"It's not just the fact that new employees will be more expensive to train and part-time positions will be more expensive to incorporate into our schedules, but our purveyors, growers and suppliers will be experiencing similar increases," he said during an interview with FastCasual. "This will further cut into the profitability of our economic model that has been a standard for decades. The model is built to be evolutionary, not revolutionary." Sebazco said it would be better to increase wages after the nation recovers from the pandemic — when dining rooms are operating at full capacity and operations have normalized. "I believe that $15 an hour over the next 36-48 months is reasonable for operators to adapt to the wage change while maintaining jobs," he said.

Famous Toastery CEO and founder Robert Maynard, who pays all workers above minimum wage, agreed that a wage increase would be better timed for when stores are no longer forced to operate at only 25% to 50% occupancy.

"This is just the wrong time, there's never really a good time in the restaurant world, but this seems to be the worst time for the act to come up," said the founder of the North Carolina-based chain. "There are industries that are going to get demolished by this increase, and nothing seems to be getting any better right now. If there's ever been an argument for holding off, waiting until there's a larger sense of normalcy would be it. We're at almost a year of closures, adding more pressure on the restaurant industry specifically."

That being said, Maynard wasn't opposed to increasing the minimum wage to $15 per hour if done correctly.

"We're not too far off from paying our workers $15 already, but the average restaurant makes 5% of the income, (so) you have to do the math when you start mandating higher costs," he told FastCasual. "There's only so much survival that can happen with these increased costs.

"Business, oftentimes, aligns closely with politics, but I believe the best thing would be to wait to implement this measure when the economy is in a stable place again. Some parts of the country are still shut down or at 25% capacity for indoor dining. I think it's something that should be tabled and thought about again after the pandemic ends."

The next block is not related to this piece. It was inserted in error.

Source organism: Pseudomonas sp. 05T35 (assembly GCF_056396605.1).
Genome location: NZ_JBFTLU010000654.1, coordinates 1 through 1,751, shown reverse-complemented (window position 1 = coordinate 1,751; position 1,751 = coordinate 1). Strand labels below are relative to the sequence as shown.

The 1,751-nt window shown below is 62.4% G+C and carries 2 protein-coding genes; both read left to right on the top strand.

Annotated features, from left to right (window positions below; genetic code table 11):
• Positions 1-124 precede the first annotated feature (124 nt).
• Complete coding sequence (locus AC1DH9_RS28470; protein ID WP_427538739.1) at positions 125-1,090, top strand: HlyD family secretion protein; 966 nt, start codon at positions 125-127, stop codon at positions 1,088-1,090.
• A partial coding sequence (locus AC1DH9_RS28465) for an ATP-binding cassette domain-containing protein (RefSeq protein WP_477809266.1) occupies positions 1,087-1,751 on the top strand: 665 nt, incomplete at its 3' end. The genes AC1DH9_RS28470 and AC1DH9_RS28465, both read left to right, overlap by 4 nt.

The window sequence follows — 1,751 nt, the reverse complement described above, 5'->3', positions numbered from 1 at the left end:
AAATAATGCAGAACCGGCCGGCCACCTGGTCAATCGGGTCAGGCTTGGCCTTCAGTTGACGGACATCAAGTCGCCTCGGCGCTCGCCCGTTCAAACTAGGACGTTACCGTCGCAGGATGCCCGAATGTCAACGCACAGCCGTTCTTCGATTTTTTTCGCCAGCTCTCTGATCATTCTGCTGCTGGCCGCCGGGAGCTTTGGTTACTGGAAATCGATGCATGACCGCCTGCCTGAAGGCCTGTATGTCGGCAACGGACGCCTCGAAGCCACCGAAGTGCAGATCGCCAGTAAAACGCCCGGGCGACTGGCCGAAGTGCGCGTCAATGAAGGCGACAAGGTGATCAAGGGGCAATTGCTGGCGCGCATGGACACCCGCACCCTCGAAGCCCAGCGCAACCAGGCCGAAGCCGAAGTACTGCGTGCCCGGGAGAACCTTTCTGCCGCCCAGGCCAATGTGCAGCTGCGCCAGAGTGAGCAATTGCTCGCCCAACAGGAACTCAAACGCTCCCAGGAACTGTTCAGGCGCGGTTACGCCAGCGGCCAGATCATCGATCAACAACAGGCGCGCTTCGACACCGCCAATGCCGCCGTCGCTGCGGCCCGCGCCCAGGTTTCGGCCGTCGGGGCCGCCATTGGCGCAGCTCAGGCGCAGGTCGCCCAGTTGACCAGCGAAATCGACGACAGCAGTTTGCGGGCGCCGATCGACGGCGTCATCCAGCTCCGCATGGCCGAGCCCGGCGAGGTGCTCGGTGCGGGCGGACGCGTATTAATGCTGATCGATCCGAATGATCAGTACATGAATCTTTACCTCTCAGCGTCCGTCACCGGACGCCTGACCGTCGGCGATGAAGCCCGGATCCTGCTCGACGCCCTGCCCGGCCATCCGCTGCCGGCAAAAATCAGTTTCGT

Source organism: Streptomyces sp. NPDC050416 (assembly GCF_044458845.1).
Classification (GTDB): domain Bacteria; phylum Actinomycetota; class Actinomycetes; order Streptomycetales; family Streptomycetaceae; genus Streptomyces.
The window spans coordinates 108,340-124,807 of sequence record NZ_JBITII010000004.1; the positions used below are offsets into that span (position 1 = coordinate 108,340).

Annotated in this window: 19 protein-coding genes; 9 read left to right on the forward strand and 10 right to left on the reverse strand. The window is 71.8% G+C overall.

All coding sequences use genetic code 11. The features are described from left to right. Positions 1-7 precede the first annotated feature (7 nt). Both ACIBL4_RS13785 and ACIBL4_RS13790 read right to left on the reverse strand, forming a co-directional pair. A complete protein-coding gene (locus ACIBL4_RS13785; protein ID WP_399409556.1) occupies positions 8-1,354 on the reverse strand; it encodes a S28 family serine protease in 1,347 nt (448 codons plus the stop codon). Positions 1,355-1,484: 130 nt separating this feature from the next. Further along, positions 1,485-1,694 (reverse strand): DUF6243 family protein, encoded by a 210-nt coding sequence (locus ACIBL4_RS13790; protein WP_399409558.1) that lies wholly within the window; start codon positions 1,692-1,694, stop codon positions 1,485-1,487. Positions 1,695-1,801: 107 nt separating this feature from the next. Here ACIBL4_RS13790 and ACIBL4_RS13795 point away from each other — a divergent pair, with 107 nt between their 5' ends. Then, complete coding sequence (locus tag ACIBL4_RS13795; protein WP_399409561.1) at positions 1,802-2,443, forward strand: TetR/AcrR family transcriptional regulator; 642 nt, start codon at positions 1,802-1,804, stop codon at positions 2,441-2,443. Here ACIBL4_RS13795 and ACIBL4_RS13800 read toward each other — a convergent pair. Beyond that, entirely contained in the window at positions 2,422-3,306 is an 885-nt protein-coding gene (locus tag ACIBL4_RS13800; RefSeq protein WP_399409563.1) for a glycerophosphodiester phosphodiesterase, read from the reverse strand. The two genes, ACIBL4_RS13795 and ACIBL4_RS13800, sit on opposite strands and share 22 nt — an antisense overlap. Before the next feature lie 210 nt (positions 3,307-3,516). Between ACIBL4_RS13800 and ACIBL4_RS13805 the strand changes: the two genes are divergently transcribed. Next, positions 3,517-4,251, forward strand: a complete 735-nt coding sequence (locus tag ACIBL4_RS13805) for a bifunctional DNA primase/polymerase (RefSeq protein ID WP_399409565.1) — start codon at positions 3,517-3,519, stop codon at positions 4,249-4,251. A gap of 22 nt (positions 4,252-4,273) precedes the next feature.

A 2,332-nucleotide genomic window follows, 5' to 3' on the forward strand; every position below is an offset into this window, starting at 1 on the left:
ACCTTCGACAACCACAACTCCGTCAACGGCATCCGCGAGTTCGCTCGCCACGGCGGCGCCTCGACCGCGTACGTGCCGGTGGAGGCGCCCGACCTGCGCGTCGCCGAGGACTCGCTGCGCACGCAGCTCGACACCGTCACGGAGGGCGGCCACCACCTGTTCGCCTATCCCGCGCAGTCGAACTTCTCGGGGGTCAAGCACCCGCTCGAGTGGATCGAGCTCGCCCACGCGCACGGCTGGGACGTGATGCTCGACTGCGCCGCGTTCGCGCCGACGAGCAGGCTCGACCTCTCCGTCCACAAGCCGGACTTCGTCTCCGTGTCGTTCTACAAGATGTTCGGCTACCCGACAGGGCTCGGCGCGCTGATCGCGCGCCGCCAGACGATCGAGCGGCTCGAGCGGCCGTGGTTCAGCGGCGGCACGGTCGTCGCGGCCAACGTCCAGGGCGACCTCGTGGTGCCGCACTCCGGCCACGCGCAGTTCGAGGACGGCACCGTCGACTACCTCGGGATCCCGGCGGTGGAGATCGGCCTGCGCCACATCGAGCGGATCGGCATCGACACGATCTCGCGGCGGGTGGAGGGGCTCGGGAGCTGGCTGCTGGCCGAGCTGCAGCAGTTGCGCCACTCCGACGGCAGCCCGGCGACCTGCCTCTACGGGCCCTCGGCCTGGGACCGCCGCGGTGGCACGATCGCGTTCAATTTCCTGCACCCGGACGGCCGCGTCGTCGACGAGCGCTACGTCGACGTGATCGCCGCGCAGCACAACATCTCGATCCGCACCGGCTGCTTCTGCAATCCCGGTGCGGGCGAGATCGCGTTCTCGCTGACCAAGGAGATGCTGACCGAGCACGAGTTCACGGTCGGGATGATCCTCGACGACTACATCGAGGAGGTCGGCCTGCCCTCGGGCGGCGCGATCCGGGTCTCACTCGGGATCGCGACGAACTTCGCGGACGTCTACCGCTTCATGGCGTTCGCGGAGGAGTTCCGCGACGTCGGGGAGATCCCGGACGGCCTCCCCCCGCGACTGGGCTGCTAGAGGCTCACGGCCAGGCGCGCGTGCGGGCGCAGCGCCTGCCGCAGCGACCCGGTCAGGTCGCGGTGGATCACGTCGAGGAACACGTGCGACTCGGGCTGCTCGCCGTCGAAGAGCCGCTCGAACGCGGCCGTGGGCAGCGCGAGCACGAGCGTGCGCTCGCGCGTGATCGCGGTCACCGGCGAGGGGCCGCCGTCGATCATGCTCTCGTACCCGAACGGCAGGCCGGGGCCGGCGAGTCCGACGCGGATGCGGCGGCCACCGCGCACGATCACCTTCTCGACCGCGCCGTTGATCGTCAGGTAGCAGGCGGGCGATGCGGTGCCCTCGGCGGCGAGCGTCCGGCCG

Although Teriyaki Madness CEO Michael Haith pays most of his hourly workers $15 per hour, he doesn't believe the government should force that upon small businesses — yet.

"We need to let the small business owners recover from the toughest time the hospitality industry has had to face," said Haith, who suggested that the five-year step-up plan should start in 2023 instead of now. "Our strategies have been based on $15 per hour labor for a couple of years now, and we always strive for great profitability for our shop owners while providing great value for our customers."

The National Restaurant Association's survey of operators also revealed that raising the federal minimum wage and eliminating the tip credit would force:

  • Nearly all (98%) operators to increase their menu prices.

  • 84% to cut jobs and employee hours from normal levels.

  • 75% to cut employee benefits.

  • 65% to add labor-reducing equipment or technology.

A different opinion

&Pizza CEO Michael Lastoria totally disagrees with the NRA, telling FastCasual that a $15 minimum wage was a win for workers and the economy.

"Instituting a higher minimum wage isn't just the moral decision, it's the common sense one," he wrote Tuesday in an exclusive blog published on FastCasual.com. "At a time when our country is beginning to heal from the wounds of the past year, we have a unique opportunity in front of us to lift millions out of poverty, empower the working class and stimulate the economy."

Click here to read the entire commentary.